Senate Bill 50 could end single-family zoning citywide

“Jobs-rich” designation extends impacts well beyond transit zones in Palo Alto

March 3, 2019 – Palo Alto Matters

First Baptist Church
First Baptist Church N. California Avenue. The site is within 1/4 mile of the California Avenue Caltrain station, making it eligible for multifamily development up to 55 feet tall, with a maximum FAR of 3.25. This could result in a development with up to approximately 150 studio or one-bedroom units on the 0.85 acre site.

Since last year’s defeat of Senate Bill 827, State Senator Scott Weiner has returned to try his hand again at replacing local zoning control with one-size-fits-all, state mandated housing standards. SB-827 sought to encourage bigger, denser housing  projects near transit. This year’s version, Senate Bill 50, extends state mandates beyond transit corridors to include all residentially zoned parcels in “Jobs-Rich” areas. Whether a community is jobs-rich would be determined by proximity to jobs, area median income and public school quality. By those indicators, it seems inevitable that SB-50 impacts would reach all of Palo Alto.

SB-50 creates a tiered system of incentives designed to make dense housing projects more appealing to developers by requiring cities to waive or adjust local zoning rules regarding such things as density, parking, height and the size of a building relative to the size of the lot (known as Floor Area Ratio). Eligible projects also must be granted up to three additional density bonuses of their choosing (e.g., site coverage, setback, or daylight plane adjustments, even more height or FAR, etc.). Different sets of incentives apply based on the category of a project’s location:

  • In a Jobs-rich area or within ¼ mile of a high quality bus corridor.
  • Within ½ mile of a train station.
  • Within ¼ mile of a train station.

Within a ¼ mile of a train station, for example, dense housing projects could be up to 55 feet high (rising to 75 feet with density bonuses), with building floor area of 3.25 times the size of the lot, and no on-site parking.

To help make SB-50 easier for people to understand, we partnered with the Embarcadero Institute, a 501(c)3 nonprofit organization, to commission a professional analysis and visual renderings of what SB-50 could mean, on-the-ground, for Palo Alto. The report explains SB-50’s system of tiered development incentives and maps out where each tier would apply in the city.

Click here to view the full report.

The report also calculates the theoretical maximum housing units that could be produced through SB-50 redevelopment, based on both SB50 incentives and underlying zoning. Those calculations take the very conservative approach of counting only transit rich areas (in the unlikely event that Palo Alto is not ultimately deemed jobs-rich) and not counting extra units that could be achieved through additional density bonuses that may be chosen by developers. Still the theoretical maximum comes to 58,000 units, more than three times the entire city’s current housing stock. Adding in the much larger jobs-rich area would yield a much higher number.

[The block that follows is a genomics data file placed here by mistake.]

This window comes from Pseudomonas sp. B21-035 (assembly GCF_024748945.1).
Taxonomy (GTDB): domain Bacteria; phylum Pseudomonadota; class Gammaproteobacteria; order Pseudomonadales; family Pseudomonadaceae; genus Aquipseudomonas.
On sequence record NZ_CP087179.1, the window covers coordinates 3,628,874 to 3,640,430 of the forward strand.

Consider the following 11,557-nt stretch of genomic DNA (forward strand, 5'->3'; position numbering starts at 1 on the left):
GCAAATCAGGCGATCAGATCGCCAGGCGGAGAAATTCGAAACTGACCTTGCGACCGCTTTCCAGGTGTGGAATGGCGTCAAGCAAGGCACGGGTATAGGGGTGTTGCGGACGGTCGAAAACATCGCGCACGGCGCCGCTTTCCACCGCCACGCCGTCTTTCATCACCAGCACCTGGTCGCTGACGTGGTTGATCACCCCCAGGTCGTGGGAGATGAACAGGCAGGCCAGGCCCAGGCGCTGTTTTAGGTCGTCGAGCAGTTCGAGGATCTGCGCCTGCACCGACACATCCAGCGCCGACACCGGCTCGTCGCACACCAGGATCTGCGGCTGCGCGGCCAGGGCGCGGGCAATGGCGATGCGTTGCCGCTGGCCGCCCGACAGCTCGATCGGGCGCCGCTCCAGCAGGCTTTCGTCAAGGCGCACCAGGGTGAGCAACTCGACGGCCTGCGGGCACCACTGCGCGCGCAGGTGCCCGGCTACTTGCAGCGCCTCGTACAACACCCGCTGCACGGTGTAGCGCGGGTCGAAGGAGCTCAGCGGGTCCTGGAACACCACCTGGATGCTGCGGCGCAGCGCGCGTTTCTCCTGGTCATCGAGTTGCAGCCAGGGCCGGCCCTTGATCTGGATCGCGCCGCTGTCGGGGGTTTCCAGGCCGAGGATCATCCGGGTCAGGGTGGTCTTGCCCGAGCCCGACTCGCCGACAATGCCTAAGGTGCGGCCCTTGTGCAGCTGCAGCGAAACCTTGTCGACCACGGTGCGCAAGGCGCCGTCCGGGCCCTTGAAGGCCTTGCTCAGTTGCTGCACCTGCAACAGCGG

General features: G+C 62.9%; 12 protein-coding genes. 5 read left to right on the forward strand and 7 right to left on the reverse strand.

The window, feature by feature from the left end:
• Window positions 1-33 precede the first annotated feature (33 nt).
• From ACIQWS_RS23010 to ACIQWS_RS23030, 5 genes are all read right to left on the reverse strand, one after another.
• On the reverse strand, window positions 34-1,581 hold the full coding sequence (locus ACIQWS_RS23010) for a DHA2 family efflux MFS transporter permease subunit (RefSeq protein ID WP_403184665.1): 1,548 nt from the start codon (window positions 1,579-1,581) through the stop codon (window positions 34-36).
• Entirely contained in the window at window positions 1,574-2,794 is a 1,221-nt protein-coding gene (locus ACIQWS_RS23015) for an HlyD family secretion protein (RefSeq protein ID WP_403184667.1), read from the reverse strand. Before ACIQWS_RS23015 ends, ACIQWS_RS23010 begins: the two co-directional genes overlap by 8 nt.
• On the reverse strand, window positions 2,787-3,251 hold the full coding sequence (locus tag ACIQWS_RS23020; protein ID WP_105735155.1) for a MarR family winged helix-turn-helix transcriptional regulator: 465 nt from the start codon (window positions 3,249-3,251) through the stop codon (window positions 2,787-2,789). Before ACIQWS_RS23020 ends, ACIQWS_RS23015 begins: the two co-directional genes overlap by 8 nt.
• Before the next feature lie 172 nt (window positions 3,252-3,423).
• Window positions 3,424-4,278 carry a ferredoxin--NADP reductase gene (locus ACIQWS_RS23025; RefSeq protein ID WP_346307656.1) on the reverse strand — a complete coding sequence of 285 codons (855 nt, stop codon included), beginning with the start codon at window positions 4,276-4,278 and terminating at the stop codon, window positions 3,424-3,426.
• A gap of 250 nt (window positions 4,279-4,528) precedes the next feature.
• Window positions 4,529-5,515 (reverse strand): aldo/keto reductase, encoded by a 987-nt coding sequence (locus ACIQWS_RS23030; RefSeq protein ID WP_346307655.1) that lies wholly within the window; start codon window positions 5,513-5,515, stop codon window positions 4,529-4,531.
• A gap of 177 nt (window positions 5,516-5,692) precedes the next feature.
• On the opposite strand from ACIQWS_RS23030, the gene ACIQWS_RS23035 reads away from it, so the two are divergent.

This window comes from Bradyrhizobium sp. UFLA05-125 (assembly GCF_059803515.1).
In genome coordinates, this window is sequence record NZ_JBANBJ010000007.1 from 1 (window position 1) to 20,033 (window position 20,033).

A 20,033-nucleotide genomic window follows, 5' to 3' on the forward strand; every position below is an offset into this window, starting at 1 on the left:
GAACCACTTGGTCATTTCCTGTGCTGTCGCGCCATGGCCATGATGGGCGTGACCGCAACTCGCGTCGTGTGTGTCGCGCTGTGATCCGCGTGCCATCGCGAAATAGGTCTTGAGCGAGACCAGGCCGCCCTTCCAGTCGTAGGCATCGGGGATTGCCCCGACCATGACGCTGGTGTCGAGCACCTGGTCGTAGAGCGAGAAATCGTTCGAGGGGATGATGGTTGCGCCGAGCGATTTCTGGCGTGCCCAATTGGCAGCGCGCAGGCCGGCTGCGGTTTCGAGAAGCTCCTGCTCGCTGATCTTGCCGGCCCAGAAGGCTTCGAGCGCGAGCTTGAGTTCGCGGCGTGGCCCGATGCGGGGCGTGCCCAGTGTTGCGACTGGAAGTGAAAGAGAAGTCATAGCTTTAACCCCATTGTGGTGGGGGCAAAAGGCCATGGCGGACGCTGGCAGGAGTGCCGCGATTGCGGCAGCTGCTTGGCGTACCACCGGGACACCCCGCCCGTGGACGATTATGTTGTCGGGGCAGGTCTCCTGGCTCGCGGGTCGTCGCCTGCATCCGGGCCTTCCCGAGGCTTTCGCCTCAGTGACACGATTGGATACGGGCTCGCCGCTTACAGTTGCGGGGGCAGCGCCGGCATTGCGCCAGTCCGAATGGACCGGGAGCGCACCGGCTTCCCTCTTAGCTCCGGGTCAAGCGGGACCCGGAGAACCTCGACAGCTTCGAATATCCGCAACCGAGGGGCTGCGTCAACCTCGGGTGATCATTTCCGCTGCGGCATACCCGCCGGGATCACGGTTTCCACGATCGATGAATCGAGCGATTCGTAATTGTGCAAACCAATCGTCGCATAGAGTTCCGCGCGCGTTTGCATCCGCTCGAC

Projections regarding increased parking congestion due to the reduction or elimination of on-site parking requirements and new population growth were beyond the scope of the study. However it does note that car registrations per capita in Palo Alto have climbed by 14 percent in the last five years, reflecting car ownership trends across the Bay Area.

Max Units by District

Finally, to show the look and feel of increased building density and intensity allowed under SB-50, the report includes before and after images at five Palo Alto locations showing possible projects if developers take advantage of the state mandated up-zoning. Again, a conservative approach was taken to exclude discretionary density bonuses, demonstrating only what could be built under the bill’s explicit provisions regarding elimination of unit density limits, increased height limits, and higher Floor Area Ratios (floor area relative to the size of the lot). 

Addison Ave - BEFORE
Addison Avenue – BEFORE. Currently developed as single-family homes.
Addison Ave - AFTER
Addison Avenue – AFTER. This site is within 1/2 mile of a major transit stop. Development could be 45 feet tall with a maximum FAR of 2.5. This would allow a small apartment building to be built with up to 10 units (about a 16,000 square foot building), or larger apartments to be built if multiple lots were replatted.

Without local controls, developers decide

Surely some will cheer the potential housing growth under SB-50 and welcome a new look and feel for the city. Others will hate it. But don’t be fooled into thinking that “this could never happen in Palo Alto.” With the elimination of local controls under SB-50, the market-driven choices of individual developers and their “reasonable judgment” about zoning requirements will drive the outcome.

Recent studies have shown that up-zoning to increase density significantly increases land values, creating a substantial market incentive to buy up property for redevelopment. Once a site is acquired, developers will be entitled to take advantage of SB-50’s development incentives, whether the city or its voters like it or not.